gossamer-like fabrics. Soldiers hurried to and fro in squads, and their
presence explained to Ross and Moore the inhabitants' disinterest in
the Earth-men.

The spacious chamber to which Artana led them was guarded by two tall
sentries, and tastefully furnished. The Lord of the Peaks cast a
last glance about, said, "I shall call you at the first light," and
vanished.

Moore sank gratefully down upon a high-piled bed. "Well, if this is to
be my last night's sleep, I'm going to do well with it."

"You're always worrying," chaffed Ross. But he lay, awake, mind racing,
long after Moore's even breathing denoted that the chubby navigator's
fears had succumbed to his fatigue.


                                  III

Artana awakened them as he had promised. His first words were of the
widowed Queen. "Boada is here," he told Ross. "She has slept, and will
greet you after you have eaten."

They breakfasted in the chamber, on food that Artana had commandeered
from the rocket ship, with some of the pale, delicious Moon pears
beside the familiar Earth fare. Artana talked fast as the two Earth-men
ate.

"Two of the Cavern men came in with the Queen." As the two flyers
looked up in plain surprise, he smiled. "Yes, they were Horta's men.
But they say they do not wish to serve him longer. They say he plans to
rule the Moon Kingdom alone, and will make war with the Earth."

The two leaned forward, food forgotten. "Did they say," asked Ross,
"how Horta plans to make war? With what weapons?"

Artana shook his head sadly. "They deny all knowledge of such things.
They are star savants, and they say all Horta's war secrets are known
only to his war chiefs."

The flyers' disappointment impelled Artana to go on. "They do say that
Horta and most of his forces are gathered in the Great Cavern, where
all his secrets are kept. And that, too, is where he has set up his ray
machines."

Ross narrowed his eyes. "The Great Cavern, eh? Well, that's what we'll
have a shot at."

"You would have me accompany you?" Artana asked eagerly.

"Ah, no, Artana. You are needed here. What if Horta were to make a
sudden attack? You must give us a guide, though, to show us the Great
Cavern. And I will leave my chief signalman, Jorgens, so that we may
keep in touch with you."

Artana assented, somewhat cast down. Truly, the Great Cavern held a
secret, and the Lord of the Peaks was as eager as any to learn it. But
he regained his cheerfulness as they sought out the Queen.

She was in the great chamber where Artana had first received the
Earth-men. Erect and haughty, she sat on the central divan, regarding
them with brooding eyes as they entered. So much Ross saw before his
glance went to the slim figure beside her. He caught his breath.

A dream! A goddess! This girl--ah, yes, the Princess Illeria. But a
woman now! Not the scrawny girl of five years ago. Ross tore his eyes
from her with a jerk. Artana was presenting him to the Queen Widow.

"--Commander Ross, leader of the Earth-fleet, was a visitor at court
five years ago," Artana reminded the Queen.

She extended her hand, surveying him with a softening of her austere
expression. As he bent over it she said in a harsh voice that was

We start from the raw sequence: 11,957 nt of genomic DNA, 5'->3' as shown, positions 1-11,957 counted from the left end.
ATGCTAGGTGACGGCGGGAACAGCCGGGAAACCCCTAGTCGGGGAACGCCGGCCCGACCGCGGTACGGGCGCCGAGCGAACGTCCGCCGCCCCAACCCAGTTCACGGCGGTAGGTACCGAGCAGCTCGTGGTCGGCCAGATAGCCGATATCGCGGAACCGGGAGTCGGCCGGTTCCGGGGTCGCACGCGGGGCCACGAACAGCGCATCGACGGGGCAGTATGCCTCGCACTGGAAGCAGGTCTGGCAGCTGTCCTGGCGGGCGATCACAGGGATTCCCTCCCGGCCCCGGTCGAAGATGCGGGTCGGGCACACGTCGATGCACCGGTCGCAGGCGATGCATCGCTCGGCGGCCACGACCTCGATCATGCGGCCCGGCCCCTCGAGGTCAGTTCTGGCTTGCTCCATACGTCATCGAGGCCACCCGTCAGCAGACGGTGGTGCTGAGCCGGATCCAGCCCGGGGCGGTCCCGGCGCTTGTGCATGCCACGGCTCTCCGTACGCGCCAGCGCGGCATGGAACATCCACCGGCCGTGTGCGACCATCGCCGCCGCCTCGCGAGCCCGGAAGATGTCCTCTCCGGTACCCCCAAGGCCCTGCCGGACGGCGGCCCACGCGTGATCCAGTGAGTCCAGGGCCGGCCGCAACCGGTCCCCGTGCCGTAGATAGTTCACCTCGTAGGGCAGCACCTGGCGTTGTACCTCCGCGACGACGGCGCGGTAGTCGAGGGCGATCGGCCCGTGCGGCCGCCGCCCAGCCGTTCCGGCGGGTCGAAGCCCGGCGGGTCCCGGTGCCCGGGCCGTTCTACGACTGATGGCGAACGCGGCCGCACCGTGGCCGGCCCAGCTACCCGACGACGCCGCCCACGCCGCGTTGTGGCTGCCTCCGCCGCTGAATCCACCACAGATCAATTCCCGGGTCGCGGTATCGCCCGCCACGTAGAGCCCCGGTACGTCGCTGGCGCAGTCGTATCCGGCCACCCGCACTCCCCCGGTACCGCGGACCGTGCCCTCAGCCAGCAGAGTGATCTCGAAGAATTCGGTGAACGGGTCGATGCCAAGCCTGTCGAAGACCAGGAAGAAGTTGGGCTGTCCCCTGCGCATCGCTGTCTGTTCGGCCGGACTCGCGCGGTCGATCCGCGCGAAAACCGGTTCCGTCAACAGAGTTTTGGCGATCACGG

obviously held steady with an effort, "Commander Ross, you come at an
unhappy time."

Ross murmured condolences, then plunged into the subject that was
filling him with impatience. "I seek permission from you, Queen, and
from the Lord Artana to fly over the Caverns and report on conditions
there."

Queen Boada darted a sharp glance at Artana, then averted her head. "I
see no occasion for such a flight," she said curtly.

Artana stepped forward. "A rebellion, O Queen? Surely that is occasion
enough?"

She met his eyes, frowning. "But these are not our people."

"Yet," argued Artana, "the Earth people are at peace with us."

Ross saw the Princess regarding her mother curiously. Moore, too, was
staring in frank astonishment at the Queen. As she sensed their intent
regard she relaxed her rigid pose. "Oh, very well. But there shall be
no fighting?"

"None, O Queen," Ross hastened to say.

Artana nodded with satisfaction. "There remains, then, the finding of
a guide for the fleet. I could send Calisto--"

The Princess spoke for the first time. "Calisto has not the gift of the
Earth-tongue. Who guides the Commander Ross must speak the tongue he
knows best."

"That's true," muttered Artana, taken aback. "Who, then--"

       *       *       *       *       *

The Princess was looking at Ross. Almost hostilely, he thought
confusedly. Had she resented his long open stare? She was such a
picture, clad in only a single filmy garment, caught at the waist
with a gold twisted belt and cut tunic-like at the knee. Bare-armed,
with softly swelling contours and a skin like peach down, she was an
entrancing sight.

His confused thoughts were set at rest. The Princess had a plan. "I
shall go with the Commander Ross," she said.

The Queen turned sharply. Artana scowled. "No, no!" he cried sharply.
"If there should be fighting--"

"Fighting?" echoed Boada in a whip-like tone.

"No, no, not fighting," Artana hastened to correct himself. "But
danger, perhaps."

Boada's brooding gaze came to rest inquiringly on Ross.

"There can be no danger, I think," he assured her. And wondered why he
did so. For if Horta was on the war path, surely the Earth ships would
be his targets.

He felt his heart beat faster as he considered the possibility of this
amazing girl standing beside him in the control room of his flagship,
then a moment of depression as he reflected that the queen would refuse
her consent. But to his surprise Boada, after one dark look at the Lord
of the Peaks, nodded.

They left at once. There was a moment of delay when Illeria, given
an oxygen helmet, demurred at the idea of wearing it until she was
convinced that it would save her life if the shell of the rocket ship
were pierced in the upper air. She wore it with ease, the straps
fitting snugly over the flowing golden locks and the oxygen tubes
crossing her face to add to the piquant enigmatic look she wore.

The flagship took off with a rush, the six following ships keeping